But, what I didn’t know was that it was so popular that France actually produces 2,4 million tons of yoghurt every year… which is 0,5 million tons more than cheese. Now clearly, France still deserves the nickname “Land of the Cheese”, but I’m wondering if the “Land of the Yoghurt” might just start trending too?

5| Name Days

I’m a big fan of celebrations whether it’s a Christmas holiday that 87% of the entire world celebrates, or if it’s the 100th day of school that only 30 tiny tots are celebrating in a small village school. I deem any celebration fun and any reason for celebrating a valid reason. And of course we can’t forget that one day that is all about celebrating the extra special that is YOU. Your birthday. In my world, there was one day a year about celebrating my unique self. But what I didn’t realize is that for some French people, there are two possible days to celebrate you. Your birthday and your name day.

name day 2

Name Days are specific calendar days that are attributed to each Catholic Saint throughout the year. So if I was Catholic and my name was Katherine, I would celebrate Saint Katherine’s name day on November 25th as well as my own birthday. #WOW, right. Apparently name days aren’t celebrated with as much bling as birthdays, but it’s still a sweet moment to be individually celebrated throughout the year. Unfortunately, there is no Saint Kate, so I won’t be adding this to my list of valid reasons to be celebrating my unique self anytime soon, but good to know.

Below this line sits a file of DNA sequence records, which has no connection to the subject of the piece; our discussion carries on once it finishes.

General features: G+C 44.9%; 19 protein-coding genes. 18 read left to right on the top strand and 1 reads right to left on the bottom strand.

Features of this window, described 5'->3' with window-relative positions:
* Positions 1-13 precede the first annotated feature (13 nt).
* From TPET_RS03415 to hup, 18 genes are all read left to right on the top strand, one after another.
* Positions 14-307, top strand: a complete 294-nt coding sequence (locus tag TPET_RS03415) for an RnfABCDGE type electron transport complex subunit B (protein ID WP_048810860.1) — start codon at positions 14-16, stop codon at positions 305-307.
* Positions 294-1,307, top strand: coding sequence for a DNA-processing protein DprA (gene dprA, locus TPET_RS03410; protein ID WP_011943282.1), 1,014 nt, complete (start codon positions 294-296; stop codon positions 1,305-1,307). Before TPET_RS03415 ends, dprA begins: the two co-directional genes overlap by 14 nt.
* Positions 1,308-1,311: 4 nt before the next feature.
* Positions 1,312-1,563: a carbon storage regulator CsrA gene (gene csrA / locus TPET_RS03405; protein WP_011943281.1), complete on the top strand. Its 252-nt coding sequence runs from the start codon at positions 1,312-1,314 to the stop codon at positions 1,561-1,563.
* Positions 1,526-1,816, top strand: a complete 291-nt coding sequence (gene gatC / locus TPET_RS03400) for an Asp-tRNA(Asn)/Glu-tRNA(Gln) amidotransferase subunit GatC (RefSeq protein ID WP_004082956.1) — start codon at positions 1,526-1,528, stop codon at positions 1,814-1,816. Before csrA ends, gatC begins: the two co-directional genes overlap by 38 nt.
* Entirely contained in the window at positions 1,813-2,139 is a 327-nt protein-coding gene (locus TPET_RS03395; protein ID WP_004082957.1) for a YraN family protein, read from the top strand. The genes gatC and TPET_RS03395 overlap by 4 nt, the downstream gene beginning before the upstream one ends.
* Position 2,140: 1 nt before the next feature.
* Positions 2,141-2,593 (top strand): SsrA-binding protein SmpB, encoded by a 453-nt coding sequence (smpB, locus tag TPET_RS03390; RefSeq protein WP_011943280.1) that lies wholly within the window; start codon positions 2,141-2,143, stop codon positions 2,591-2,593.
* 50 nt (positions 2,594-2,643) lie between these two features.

That’s all for now folks! If you are interested, check out my corresponding video below and subscribe to my youtube channel to stay up to date on new videos! Hope you enjoyed my 5 WTF moment this year. If you have any great WTF moments as an expat in France or anywhere around the world, don’t hesitate to share in the comments section!  

Looking so forward to sharing more content in 2019!



  1. Hey Kate! It‘s great you‘re back!
    I love reading your blog posts, very interesting (and reassuring) as I just moved to France to be with my boyfriend and do my master‘s degree here.
    Even before moving here the strikes stressed me out, because Air France regularly decided the best days for a strike were when my boyfriend was ment to fly out to see me… 😀
    Looking forward to reading more of your posts soon! 🙂

    1. Hi Magdalena! So glad to hear you enjoy the blog! And congrats on your big move! The strikes are definitely annoying and seem to happen at the most inconveniant of times, but I would have to say that you get pretty used to it after awhile. Good luck getting settled in! x

  2. My wife is from Italy, and they also celebrate name days. It’s called your Onimastico. It used to be more important than your birthday, but that may have changed. I wonder what other Catholic countries celebrate name days?

    1. Hi David! I just had someone comment on my video that in Spain they celebrate name days and it’s more important than your birthday too! I’m not sure what other countries celebrate but it seems like a way bigger thing that I thought it was! 😁

  3. Glad you are back! Crazy to think there is more yogurt produced than cheese but one look at the grocery store shelves and most peoples at-home dessert choice and it all makes sense! Hope to read lots more from you in 2019 🙂